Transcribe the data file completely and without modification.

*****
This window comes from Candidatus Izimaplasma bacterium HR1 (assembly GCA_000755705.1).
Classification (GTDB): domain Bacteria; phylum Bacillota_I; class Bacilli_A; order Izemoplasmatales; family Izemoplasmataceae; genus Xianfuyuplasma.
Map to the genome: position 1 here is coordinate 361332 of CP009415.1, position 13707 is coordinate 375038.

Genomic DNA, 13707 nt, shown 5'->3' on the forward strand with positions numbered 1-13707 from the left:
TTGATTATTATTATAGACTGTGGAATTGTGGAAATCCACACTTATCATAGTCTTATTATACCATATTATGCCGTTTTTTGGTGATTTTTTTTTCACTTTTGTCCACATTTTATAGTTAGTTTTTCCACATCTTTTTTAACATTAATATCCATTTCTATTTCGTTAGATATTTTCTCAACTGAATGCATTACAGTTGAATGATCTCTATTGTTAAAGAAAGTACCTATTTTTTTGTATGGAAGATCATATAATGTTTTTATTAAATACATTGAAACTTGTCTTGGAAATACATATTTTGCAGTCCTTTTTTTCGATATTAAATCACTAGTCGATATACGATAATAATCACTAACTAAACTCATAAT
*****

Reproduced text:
This window comes from Candidatus Izimaplasma bacterium HR1 (assembly GCA_000755705.1).
Classification (GTDB): domain Bacteria; phylum Bacillota_I; class Bacilli_A; order Izemoplasmatales; family Izemoplasmataceae; genus Xianfuyuplasma.
Map to the genome: position 1 here is coordinate 361332 of CP009415.1, position 13707 is coordinate 375038.

Genomic DNA, 13707 nt, shown 5'->3' on the forward strand with positions numbered 1-13707 from the left:
TTGATTATTATTATAGACTGTGGAATTGTGGAAATCCACACTTATCATAGTCTTATTATACCATATTATGCCGTTTTTTGGTGATTTTTTTTTCACTTTTGTCCACATTTTATAGTTAGTTTTTCCACATCTTTTTTAACATTAATATCCATTTCTATTTCGTTAGATATTTTCTCAACTGAATGCATTACAGTTGAATGATCTCTATTGTTAAAGAAAGTACCTATTTTTTTGTATGGAAGATCATATAATGTTTTTATTAAATACATTGAAACTTGTCTTGGAAATACATATTTTGCAGTCCTTTTTTTCGATATTAAATCACTAGTCGATATACGATAATAATCACTAACTAAACTCATAAT